Keep a very close eye on the moves the company takes for the next few months. It is likely that Norris will play a very important role in the next steps the company takes and will be very important in the ongoing CEO selection process.

Stay tuned.

For more:

Furniture Today 3/24
Furniture Today

Monday, March 10, 2008

Online Jewelry Company, Blue Nile See Another CFO Turnover

Blue Nile NILE (NASDAQ) the online jewelry company finds itself with another CFO opening. Over the last year the position became vacant two other times. Robin Easton, who took over the company's CFO job back in September, resigned today and his resignation will become effective March 31 "to pursue other interests." Back in June, Scott Devitt, who served as Managing Director and Senior Analyst, Internet Consumer Services at Stifel Nicolaus & Co., was named chief financial officer. Shortly after his appointment, Devitt cited personal reasons and turned down the job.

Easton's latest resignation according to an AP story in the Houston Chronicle comes while,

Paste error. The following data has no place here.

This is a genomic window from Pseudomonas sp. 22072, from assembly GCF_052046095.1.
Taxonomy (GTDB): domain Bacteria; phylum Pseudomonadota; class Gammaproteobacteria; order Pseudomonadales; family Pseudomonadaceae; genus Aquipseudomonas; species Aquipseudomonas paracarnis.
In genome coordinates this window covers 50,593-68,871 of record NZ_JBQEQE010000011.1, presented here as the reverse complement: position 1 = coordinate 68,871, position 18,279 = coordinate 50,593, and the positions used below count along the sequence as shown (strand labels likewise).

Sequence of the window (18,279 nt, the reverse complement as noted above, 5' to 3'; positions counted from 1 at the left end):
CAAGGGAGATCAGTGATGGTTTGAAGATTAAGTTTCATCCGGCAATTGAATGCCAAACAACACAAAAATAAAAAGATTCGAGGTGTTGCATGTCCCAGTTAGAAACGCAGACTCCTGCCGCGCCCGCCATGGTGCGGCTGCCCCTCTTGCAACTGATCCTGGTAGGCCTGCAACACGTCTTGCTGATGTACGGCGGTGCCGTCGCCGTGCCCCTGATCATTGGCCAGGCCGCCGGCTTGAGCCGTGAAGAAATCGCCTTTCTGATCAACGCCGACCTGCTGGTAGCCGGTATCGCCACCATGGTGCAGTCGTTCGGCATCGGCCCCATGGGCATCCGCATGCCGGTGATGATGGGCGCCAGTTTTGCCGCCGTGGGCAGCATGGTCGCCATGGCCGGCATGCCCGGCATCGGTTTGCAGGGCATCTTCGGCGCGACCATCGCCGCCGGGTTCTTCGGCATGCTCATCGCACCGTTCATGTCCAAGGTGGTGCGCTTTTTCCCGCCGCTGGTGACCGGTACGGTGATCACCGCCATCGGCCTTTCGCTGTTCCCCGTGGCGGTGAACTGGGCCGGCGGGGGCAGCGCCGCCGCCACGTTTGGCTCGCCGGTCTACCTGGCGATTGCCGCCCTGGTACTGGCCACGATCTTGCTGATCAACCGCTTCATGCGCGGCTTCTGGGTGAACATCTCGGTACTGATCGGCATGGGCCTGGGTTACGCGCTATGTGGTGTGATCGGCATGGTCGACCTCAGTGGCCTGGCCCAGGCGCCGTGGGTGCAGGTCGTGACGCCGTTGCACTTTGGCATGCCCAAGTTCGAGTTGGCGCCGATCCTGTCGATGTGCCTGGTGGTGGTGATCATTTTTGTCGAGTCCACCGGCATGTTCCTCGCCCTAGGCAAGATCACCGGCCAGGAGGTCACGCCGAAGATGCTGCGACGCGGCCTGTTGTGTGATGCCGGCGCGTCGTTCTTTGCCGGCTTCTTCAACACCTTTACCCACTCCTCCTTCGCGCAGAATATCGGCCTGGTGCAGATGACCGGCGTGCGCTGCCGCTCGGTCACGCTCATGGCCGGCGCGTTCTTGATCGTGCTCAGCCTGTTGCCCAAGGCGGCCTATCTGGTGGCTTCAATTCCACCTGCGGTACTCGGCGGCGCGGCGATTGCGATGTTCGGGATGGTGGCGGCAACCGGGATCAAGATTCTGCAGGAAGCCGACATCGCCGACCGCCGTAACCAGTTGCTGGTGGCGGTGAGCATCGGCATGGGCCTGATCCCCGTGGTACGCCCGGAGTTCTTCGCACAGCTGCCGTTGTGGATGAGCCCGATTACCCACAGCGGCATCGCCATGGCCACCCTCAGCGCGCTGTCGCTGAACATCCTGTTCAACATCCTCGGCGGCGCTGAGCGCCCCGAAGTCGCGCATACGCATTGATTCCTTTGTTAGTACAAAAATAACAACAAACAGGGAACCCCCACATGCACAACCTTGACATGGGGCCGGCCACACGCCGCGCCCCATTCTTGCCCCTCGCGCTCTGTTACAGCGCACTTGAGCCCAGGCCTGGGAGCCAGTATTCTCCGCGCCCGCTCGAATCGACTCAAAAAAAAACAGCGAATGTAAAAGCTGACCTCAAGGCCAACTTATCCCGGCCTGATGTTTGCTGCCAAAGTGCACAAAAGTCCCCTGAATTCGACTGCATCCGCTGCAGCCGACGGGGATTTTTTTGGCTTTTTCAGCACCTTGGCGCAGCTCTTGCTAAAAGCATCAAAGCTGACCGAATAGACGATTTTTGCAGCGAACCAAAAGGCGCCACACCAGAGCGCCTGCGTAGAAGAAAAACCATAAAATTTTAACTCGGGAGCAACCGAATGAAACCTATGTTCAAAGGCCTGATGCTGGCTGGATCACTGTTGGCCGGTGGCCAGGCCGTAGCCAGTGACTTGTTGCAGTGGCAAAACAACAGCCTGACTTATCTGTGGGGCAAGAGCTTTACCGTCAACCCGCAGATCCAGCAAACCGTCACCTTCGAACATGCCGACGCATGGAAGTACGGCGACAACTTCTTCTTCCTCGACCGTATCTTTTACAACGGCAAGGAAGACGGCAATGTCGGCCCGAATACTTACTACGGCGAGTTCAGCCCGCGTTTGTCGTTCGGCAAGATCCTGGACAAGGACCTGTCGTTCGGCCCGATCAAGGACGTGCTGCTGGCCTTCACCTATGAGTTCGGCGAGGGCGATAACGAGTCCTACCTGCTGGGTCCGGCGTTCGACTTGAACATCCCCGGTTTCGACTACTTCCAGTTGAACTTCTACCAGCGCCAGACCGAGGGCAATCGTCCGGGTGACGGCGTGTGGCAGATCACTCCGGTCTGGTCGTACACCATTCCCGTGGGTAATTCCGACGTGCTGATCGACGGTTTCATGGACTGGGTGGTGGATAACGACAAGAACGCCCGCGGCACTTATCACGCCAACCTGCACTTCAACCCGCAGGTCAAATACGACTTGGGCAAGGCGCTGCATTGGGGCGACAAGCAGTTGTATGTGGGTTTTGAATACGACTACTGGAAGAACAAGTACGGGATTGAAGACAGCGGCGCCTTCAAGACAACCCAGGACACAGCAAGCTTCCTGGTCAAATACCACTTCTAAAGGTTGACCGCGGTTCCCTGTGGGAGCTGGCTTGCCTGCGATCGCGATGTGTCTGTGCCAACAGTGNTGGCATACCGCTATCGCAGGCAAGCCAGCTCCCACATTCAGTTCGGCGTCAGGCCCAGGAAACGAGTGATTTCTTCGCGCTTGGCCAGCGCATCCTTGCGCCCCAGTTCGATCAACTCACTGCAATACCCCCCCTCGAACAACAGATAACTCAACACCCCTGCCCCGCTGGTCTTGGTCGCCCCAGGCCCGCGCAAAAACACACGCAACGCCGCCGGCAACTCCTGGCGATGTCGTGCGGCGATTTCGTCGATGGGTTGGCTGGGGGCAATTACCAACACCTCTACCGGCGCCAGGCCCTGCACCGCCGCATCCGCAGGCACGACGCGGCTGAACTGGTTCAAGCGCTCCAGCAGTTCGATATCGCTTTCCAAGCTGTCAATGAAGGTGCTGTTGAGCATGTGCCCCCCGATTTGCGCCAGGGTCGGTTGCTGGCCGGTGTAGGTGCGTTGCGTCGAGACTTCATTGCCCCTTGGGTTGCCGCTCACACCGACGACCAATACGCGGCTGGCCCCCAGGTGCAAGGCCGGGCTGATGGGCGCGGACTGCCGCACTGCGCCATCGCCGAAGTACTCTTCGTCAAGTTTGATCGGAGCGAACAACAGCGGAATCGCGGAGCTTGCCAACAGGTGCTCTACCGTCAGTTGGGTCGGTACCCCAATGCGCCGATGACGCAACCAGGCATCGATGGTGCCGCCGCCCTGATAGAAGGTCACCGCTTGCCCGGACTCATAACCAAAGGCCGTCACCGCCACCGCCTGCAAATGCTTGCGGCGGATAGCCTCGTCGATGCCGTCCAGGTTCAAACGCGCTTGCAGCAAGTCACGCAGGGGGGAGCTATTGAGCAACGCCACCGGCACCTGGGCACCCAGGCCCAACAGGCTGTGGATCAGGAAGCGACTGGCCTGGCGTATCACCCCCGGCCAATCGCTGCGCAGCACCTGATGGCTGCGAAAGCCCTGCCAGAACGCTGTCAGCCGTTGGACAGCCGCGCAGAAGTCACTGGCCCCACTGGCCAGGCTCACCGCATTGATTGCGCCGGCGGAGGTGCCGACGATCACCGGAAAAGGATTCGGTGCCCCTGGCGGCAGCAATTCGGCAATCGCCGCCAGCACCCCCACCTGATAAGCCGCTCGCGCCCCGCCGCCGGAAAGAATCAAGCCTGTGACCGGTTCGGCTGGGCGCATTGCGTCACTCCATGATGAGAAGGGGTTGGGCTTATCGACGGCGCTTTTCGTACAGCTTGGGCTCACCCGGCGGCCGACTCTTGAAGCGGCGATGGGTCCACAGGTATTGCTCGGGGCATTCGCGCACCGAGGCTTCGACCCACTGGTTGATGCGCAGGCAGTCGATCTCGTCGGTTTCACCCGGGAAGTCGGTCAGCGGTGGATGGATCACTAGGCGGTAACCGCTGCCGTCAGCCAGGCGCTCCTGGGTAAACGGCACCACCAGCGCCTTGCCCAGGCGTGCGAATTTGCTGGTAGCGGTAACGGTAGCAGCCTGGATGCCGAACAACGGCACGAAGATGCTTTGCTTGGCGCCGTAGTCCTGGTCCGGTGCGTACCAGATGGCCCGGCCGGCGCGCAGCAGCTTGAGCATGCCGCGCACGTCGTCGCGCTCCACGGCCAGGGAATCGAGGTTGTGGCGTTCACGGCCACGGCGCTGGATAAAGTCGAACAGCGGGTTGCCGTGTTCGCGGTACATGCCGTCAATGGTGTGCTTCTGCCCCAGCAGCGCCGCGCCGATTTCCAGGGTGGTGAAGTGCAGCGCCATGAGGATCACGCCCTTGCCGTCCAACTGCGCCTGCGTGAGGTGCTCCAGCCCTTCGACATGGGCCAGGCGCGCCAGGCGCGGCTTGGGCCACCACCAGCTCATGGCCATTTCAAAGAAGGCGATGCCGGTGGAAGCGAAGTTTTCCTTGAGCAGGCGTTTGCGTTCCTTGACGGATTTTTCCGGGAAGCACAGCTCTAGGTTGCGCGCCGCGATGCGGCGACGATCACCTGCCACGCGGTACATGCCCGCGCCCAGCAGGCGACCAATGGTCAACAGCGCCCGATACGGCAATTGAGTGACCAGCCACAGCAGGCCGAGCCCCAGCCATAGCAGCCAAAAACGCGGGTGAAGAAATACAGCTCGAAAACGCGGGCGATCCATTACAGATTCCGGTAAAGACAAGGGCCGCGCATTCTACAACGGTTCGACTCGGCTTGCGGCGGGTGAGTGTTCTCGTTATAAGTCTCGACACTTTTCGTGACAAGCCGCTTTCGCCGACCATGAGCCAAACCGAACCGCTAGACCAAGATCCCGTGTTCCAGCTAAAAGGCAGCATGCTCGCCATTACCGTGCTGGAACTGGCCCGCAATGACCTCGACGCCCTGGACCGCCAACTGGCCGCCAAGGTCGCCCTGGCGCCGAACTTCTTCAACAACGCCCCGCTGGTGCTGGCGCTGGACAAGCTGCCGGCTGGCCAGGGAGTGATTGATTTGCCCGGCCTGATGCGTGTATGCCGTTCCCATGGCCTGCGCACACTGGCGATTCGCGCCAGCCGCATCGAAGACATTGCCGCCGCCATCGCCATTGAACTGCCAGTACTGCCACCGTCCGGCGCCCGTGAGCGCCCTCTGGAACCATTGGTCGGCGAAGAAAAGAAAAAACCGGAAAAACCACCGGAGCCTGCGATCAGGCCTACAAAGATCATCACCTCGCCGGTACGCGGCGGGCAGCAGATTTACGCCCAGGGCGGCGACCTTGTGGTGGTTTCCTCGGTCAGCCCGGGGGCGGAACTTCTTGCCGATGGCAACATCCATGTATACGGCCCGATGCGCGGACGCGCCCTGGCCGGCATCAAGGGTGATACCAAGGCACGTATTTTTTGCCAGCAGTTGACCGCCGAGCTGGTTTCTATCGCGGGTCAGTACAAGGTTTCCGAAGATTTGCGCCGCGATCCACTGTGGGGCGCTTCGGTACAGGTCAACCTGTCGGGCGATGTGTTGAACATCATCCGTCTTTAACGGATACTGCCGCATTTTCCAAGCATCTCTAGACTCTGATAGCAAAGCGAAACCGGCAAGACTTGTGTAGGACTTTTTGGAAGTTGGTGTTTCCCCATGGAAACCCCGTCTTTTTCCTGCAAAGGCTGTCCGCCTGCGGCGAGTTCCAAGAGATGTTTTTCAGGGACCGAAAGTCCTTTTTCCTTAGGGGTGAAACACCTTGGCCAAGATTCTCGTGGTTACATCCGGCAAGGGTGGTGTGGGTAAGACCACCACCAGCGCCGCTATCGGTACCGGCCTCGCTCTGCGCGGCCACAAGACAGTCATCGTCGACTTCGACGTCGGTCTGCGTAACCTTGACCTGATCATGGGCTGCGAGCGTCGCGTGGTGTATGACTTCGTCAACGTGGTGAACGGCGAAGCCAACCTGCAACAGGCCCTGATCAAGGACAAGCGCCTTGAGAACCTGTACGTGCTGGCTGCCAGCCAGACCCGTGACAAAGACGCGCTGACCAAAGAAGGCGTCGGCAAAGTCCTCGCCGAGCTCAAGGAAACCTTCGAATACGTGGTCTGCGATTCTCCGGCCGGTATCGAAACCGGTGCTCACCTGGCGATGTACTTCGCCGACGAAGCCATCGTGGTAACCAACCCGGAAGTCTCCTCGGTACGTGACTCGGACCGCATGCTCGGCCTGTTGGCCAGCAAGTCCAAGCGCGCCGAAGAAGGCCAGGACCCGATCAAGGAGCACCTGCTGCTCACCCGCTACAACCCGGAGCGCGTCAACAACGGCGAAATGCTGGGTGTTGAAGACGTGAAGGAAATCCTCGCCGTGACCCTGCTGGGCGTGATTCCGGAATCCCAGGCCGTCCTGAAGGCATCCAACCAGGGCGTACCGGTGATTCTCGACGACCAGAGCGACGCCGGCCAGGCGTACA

Blue Nile shares dropped $3.01, or 7.2 percent, to $38.95 in morning trading. In the past year, the stock has traded between $38.21 and $106.16.
The company has been floundering as the retail environment continues to remain challenging. Keep a close eye on how Blue Nile manages to handle this type of dysfunction.

For more:

Puget Sound Business Journal

Recommended Reading - When Bad People Rise to the Top, MIT Sloan Management Review, Winter 2008

The Winter 2008 issue of the MIT Sloan Management Review Vol. 40 No. 2 contains a very informative article by Terry Leap, a professor of management at Clemson University entitled, When Bad People Rise to the Top. According to the What's Offline column by Paul B. Brown in Saturday's New York Times Business Section, Professor Leap's eight page article examines possible ways to avoid problem CEO's. In the New York Times piece, Brown stated,